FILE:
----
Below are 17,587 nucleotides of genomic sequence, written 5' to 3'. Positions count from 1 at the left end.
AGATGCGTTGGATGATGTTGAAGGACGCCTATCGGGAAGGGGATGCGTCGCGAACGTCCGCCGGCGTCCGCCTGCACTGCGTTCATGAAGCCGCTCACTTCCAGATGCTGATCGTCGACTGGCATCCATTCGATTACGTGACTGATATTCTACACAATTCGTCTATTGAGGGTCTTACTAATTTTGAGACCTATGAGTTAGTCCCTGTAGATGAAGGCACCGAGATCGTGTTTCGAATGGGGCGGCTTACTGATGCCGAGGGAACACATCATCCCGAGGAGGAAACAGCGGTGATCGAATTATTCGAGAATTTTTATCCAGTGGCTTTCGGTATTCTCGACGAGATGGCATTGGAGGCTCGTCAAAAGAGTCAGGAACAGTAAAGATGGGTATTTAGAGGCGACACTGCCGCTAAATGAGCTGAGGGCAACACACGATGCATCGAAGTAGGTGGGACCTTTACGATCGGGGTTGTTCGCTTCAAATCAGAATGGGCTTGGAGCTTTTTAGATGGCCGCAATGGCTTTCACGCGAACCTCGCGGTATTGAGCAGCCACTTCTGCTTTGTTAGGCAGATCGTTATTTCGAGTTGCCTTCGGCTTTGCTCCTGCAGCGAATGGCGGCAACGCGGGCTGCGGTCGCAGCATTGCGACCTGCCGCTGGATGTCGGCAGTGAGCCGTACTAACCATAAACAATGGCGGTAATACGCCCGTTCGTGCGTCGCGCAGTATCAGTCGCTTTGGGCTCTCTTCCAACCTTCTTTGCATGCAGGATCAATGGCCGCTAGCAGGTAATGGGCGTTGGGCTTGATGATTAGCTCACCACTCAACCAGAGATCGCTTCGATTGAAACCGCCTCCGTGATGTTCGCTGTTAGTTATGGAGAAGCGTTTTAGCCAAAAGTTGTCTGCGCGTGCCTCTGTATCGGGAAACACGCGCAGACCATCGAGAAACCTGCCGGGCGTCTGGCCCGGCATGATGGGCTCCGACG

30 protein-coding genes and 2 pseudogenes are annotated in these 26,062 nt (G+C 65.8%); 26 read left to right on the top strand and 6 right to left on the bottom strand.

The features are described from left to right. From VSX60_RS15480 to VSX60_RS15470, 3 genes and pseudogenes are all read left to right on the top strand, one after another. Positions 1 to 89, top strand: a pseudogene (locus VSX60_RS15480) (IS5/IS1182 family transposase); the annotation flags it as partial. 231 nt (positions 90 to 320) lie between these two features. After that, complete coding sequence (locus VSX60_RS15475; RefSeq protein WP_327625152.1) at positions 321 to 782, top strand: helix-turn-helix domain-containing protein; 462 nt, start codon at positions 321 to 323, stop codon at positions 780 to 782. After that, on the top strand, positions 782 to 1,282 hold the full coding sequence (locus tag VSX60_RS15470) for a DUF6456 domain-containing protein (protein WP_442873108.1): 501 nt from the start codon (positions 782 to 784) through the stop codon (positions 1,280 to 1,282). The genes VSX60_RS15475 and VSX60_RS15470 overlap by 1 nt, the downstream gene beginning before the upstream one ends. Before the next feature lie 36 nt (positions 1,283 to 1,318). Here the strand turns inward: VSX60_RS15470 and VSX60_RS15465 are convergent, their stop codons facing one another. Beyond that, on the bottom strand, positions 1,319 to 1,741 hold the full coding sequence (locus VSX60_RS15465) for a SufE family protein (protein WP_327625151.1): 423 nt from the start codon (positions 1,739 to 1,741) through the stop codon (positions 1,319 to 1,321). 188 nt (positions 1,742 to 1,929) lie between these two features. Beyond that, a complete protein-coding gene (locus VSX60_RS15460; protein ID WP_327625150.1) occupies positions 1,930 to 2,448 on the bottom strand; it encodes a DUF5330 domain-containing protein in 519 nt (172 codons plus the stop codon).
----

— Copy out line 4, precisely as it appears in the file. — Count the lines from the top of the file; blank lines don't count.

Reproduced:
The features are described from left to right. From VSX60_RS15480 to VSX60_RS15470, 3 genes and pseudogenes are all read left to right on the top strand, one after another. Positions 1 to 89, top strand: a pseudogene (locus VSX60_RS15480) (IS5/IS1182 family transposase); the annotation flags it as partial. 231 nt (positions 90 to 320) lie between these two features. After that, complete coding sequence (locus VSX60_RS15475; RefSeq protein WP_327625152.1) at positions 321 to 782, top strand: helix-turn-helix domain-containing protein; 462 nt, start codon at positions 321 to 323, stop codon at positions 780 to 782. After that, on the top strand, positions 782 to 1,282 hold the full coding sequence (locus tag VSX60_RS15470) for a DUF6456 domain-containing protein (protein WP_442873108.1): 501 nt from the start codon (positions 782 to 784) through the stop codon (positions 1,280 to 1,282). The genes VSX60_RS15475 and VSX60_RS15470 overlap by 1 nt, the downstream gene beginning before the upstream one ends. Before the next feature lie 36 nt (positions 1,283 to 1,318). Here the strand turns inward: VSX60_RS15470 and VSX60_RS15465 are convergent, their stop codons facing one another. Beyond that, on the bottom strand, positions 1,319 to 1,741 hold the full coding sequence (locus VSX60_RS15465) for a SufE family protein (protein WP_327625151.1): 423 nt from the start codon (positions 1,739 to 1,741) through the stop codon (positions 1,319 to 1,321). 188 nt (positions 1,742 to 1,929) lie between these two features. Beyond that, a complete protein-coding gene (locus VSX60_RS15460; protein ID WP_327625150.1) occupies positions 1,930 to 2,448 on the bottom strand; it encodes a DUF5330 domain-containing protein in 519 nt (172 codons plus the stop codon).